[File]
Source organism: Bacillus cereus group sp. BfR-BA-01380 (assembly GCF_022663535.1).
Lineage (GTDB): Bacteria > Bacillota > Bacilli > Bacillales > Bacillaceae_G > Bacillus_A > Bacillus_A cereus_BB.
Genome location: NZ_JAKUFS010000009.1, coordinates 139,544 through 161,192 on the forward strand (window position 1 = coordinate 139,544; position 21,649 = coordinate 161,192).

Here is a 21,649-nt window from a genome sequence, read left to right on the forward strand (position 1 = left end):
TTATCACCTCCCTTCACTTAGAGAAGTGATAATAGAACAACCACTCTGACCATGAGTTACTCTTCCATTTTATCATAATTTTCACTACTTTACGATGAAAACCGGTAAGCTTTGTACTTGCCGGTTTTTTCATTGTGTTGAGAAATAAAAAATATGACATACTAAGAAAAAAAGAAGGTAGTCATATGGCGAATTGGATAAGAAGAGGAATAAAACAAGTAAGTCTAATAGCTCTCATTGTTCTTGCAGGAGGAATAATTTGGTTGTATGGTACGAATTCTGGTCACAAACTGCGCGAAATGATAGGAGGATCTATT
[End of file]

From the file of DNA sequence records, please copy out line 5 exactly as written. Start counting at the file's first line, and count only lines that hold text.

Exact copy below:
TTATCACCTCCCTTCACTTAGAGAAGTGATAATAGAACAACCACTCTGACCATGAGTTACTCTTCCATTTTATCATAATTTTCACTACTTTACGATGAAAACCGGTAAGCTTTGTACTTGCCGGTTTTTTCATTGTGTTGAGAAATAAAAAATATGACATACTAAGAAAAAAAGAAGGTAGTCATATGGCGAATTGGATAAGAAGAGGAATAAAACAAGTAAGTCTAATAGCTCTCATTGTTCTTGCAGGAGGAATAATTTGGTTGTATGGTACGAATTCTGGTCACAAACTGCGCGAAATGATAGGAGGATCTATT